Yeshiva plans to have 700 students living in dorm rooms. There are 1050 students a day on the Glendale property.
On Tuesday, July 19th, the NYC Board of Standards and Appeals held a hearing at 22 Reade Street in Manhattan to eye the plans of the Yeshiva Godolah Seminary, located at 74-10 88 St in Glendale. They want to increase the number of people who sleep at the site from 280 to nearly 700 in 177 dorm rooms.
There are 1050 students a day at the 40,000 square foot site and currently 280 sleep there as their studies begin early morning Monday through Fridays. They learn in classrooms, shower and eat in buildings throughout the site and they sleep in dorm style rooms on the premises for nearly a decade now.
Community Board #5 recommended that the application be denied and the department of buildings has issued numerous violations on the site for various violations stemming from not being able to have sleeping quarters on the premises.
Jay Goldstein, representative for the Yeshiva is trying to legalize the use and testified at the hearing that students get up quite early in the morning and spend most of their long day studying for classes in small study groups. “They don’t really leave the premises, thus really don’t have an impact on the surrounding community.”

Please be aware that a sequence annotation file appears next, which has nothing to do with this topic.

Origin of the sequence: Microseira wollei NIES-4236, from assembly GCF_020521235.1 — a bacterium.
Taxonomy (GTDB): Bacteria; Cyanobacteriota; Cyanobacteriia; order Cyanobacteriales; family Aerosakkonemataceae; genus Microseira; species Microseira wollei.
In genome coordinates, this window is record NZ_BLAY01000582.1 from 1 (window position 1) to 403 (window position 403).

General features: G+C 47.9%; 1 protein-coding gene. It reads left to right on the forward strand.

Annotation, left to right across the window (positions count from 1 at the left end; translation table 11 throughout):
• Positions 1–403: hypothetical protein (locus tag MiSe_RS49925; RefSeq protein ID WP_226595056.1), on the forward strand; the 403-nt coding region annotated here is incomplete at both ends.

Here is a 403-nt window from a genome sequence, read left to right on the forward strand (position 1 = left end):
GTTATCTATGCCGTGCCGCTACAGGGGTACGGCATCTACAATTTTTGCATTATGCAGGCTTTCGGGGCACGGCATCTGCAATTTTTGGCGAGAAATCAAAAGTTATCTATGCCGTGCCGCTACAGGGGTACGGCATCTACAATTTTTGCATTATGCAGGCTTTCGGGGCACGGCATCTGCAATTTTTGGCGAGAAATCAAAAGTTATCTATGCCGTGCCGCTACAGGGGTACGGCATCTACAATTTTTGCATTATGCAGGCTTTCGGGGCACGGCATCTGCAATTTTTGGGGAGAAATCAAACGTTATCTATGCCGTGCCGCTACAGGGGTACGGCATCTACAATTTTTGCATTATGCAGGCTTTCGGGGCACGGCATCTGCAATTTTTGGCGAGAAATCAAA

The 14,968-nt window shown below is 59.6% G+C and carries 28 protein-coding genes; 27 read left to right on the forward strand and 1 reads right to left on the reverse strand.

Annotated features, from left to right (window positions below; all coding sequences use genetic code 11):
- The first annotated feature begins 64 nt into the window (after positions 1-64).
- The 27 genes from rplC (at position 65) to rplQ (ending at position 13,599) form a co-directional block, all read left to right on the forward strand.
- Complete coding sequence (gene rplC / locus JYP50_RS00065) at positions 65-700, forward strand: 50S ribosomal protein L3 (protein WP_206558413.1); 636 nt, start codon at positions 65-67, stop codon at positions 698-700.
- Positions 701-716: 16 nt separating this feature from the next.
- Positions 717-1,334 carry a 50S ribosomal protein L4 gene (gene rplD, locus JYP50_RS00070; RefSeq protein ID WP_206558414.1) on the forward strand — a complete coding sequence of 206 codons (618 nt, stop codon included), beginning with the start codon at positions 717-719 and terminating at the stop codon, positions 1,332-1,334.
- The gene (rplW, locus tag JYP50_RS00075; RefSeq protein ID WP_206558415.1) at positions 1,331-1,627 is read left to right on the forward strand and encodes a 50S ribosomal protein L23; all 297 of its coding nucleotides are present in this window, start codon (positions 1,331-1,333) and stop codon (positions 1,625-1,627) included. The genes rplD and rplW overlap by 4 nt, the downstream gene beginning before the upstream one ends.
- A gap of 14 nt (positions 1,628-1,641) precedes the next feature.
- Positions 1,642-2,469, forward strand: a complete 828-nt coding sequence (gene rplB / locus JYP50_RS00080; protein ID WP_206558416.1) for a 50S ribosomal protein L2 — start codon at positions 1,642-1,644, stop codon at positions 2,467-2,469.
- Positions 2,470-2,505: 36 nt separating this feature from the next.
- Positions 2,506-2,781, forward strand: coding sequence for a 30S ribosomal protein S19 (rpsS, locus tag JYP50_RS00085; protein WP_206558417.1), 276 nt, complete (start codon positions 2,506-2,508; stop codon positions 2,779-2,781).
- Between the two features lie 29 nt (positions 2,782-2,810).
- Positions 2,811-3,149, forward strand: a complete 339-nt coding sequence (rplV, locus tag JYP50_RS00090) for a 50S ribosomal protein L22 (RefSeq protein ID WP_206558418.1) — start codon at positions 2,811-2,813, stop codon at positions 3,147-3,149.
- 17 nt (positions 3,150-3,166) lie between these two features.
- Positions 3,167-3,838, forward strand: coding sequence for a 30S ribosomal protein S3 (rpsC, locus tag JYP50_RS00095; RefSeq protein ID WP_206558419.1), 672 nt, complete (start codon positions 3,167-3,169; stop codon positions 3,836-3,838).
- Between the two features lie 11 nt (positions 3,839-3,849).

Community Board #5 testified that based on the Yeshiva’s extensive violations and blatant disregard for zoning and use over the past decade, they should not be trusted. Community Board #5 voted against allowing the Yeshiva to expand to have 700 people live in dorms there.
Clara Sarocco, a lifelong Glendale resident, testified that the water and sewer infrastructure was not built to handle such a large number of people.
Dori Figliola, a Glendale resident who lives directly across the street testified that she sees what is going on there every day and has no problem with them there. “The Yeshiva has proven to me as well as many of the neighbors on my block that they are good neighbors. The boys are not a problem. Most people did not know that they are living there,” she said.
At the hearing BSA commissioner Margery Pearlmutter pointed out that a piece of property this size in this zoning could accommodate a hotel with 300 or more rooms in an ‘as-of-right’ zoning situation. That hotel would produce a greater impact than a use like this.
The next hearing is scheduled in September.